Public beta 2

And no announcement? Only 15MB for the Pro Office version? Am I missing something?

There was an announcement to the DEVON blog and I also received an email announcing PB2. The Pro Office is (temporarily) missing the OCR plug-in, thus the smaller size. More info on the blog here.

Any clue when tags / multiple classification will be available? I am waiting to import tons of info in DT but really cannot without this (unless there is some recommended approach to avoid re-doing it all again later).

I’m really looking forward to tagging also, so I’m hopeful it will appear soon.

Thanks Greg. So Beta 2 was released because a time stamp expired, that’s good to know. :confused:
I’ll stick to my 1.5.4 for now, especially since it isn’t openly available for download anymore :wink:

I third the motion by Kay and Greg above. Can you give us a timetable for implementation of tags? I too am reluctant to import anything into DTP until the feature is in place. The recent developments with OpenMeta (Tags, Tagit, etc) make the absence here all that much more vexing …

Speaking of timetables, is there a target date for the gold release of DEVONthink 2?

Have they ever said they were implementing tags? It seems to me like systems tend to be oriented around tags, or oriented around some other method of indexing and filing. I bought DT because its NOT tag centric. If anything is added in regard to tags, I hope that it can be turned off or ignored so as not to disrupt the current way that DT works… which is very good.

Absolutely. Tagging, along with having multiple databases open concurrently, are arguably the two most anticipated features of DT 2. Tags are already in the beta, sort of. They are not user-manageable yet, but (assuming you are using a DT 2 beta) look in the Information panel for the tags section. Given what I know about tagging in DT 2, I don’t believe that there is any need for concern that you will be forced to change your workflow because of tags.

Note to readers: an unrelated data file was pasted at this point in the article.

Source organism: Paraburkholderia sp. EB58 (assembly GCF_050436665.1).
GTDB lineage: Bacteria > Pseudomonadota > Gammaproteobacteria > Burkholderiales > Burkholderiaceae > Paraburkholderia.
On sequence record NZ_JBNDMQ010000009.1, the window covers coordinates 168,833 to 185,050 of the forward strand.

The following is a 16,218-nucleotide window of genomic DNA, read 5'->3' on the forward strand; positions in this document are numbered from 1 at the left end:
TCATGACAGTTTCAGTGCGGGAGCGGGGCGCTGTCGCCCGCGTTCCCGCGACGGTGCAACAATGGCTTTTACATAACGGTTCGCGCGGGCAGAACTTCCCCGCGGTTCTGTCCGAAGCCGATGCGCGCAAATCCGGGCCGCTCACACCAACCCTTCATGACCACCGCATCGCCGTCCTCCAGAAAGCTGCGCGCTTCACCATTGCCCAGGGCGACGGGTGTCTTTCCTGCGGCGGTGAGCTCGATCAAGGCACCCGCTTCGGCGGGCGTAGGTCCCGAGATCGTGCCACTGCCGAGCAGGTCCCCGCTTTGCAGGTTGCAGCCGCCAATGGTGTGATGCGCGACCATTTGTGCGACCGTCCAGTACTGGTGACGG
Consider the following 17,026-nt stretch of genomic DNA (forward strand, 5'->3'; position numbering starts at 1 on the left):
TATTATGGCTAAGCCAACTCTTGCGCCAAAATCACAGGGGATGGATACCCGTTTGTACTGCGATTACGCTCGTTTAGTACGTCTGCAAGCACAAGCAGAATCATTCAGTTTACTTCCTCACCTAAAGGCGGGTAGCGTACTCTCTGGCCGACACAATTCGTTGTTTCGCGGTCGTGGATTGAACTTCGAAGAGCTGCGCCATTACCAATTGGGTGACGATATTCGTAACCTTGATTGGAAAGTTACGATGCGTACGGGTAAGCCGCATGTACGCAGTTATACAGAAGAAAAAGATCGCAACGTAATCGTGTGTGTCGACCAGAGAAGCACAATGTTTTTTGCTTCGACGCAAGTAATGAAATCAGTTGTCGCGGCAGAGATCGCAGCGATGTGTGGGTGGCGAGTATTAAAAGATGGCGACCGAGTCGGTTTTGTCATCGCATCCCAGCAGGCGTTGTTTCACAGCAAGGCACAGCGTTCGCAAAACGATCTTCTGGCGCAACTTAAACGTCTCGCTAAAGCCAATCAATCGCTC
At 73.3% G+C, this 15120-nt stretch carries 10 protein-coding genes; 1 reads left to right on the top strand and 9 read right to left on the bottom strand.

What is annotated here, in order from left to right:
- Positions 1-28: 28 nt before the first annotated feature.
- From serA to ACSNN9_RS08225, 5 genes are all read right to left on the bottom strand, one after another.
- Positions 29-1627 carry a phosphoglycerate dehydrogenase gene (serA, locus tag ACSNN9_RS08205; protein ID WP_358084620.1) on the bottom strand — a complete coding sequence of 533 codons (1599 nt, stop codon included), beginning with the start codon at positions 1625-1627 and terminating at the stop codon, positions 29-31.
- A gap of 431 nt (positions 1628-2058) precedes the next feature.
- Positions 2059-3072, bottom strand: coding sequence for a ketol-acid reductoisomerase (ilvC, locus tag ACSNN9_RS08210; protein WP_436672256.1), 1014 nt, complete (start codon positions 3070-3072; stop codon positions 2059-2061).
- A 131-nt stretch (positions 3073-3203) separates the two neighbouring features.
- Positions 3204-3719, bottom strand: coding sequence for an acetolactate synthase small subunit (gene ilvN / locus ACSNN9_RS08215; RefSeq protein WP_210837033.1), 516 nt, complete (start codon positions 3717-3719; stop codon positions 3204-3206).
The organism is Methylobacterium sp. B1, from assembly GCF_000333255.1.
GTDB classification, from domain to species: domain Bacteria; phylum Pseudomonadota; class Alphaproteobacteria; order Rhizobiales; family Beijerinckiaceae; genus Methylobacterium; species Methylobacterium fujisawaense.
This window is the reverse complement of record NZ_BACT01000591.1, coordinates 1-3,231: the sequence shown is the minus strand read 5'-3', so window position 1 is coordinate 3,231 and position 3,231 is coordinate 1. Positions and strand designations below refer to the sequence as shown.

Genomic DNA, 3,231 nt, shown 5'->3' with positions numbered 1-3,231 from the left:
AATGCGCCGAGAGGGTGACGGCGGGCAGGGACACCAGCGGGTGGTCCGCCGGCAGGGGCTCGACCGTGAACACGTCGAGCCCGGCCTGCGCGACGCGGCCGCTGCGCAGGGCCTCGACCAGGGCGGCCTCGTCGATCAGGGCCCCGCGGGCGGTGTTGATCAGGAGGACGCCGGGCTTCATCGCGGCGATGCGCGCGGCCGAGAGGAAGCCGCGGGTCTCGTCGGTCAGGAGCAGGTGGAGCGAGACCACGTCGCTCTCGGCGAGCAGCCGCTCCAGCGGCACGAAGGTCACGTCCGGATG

I’m glad to hear from a kindred spirit!

Having worked with computers and databases since the 1960s, and with large collections of documents before then, I’ve always viewed most tagging systems, such as assigning keywords to documents, or organizing them in a very tightly structured filing system, as boring drudgery that was necessary to find a particular piece or paper or book or was necessary in the primitive databases of the early days of computing.

I’m fundamentally lazy, and will find any excuse available to avoid boring tasks such as tightly organized filing or adding keywords to the more than 150,000 documents in my DTPO databases. The whole point of putting my material in a good computer database is to help me avoid that kind of nonsense.

My attitude is also based on a recognition that routines such as keyword assignments to individual documents tend to be subjective and time-bound (what I think is a salient keyword at the moment of assignment). The result is that keywords can be not only logically inconsistent, but can be an impediment to looking at tagged documents from a different perspective than at the time of tagging.

So I take a very different approach than conventional tagging. I use topically designed databases, each of which contains documents that are useful to me (I don’t put everything on my computers into my databases).

A topical design is in itself a form of tagging. My databases range from two that reflect my professional interests in environmental science and policy and regulatory issues, to others that have a simpler purpose, such as collections of financial records containing banking and investment accounts, tax records and so on.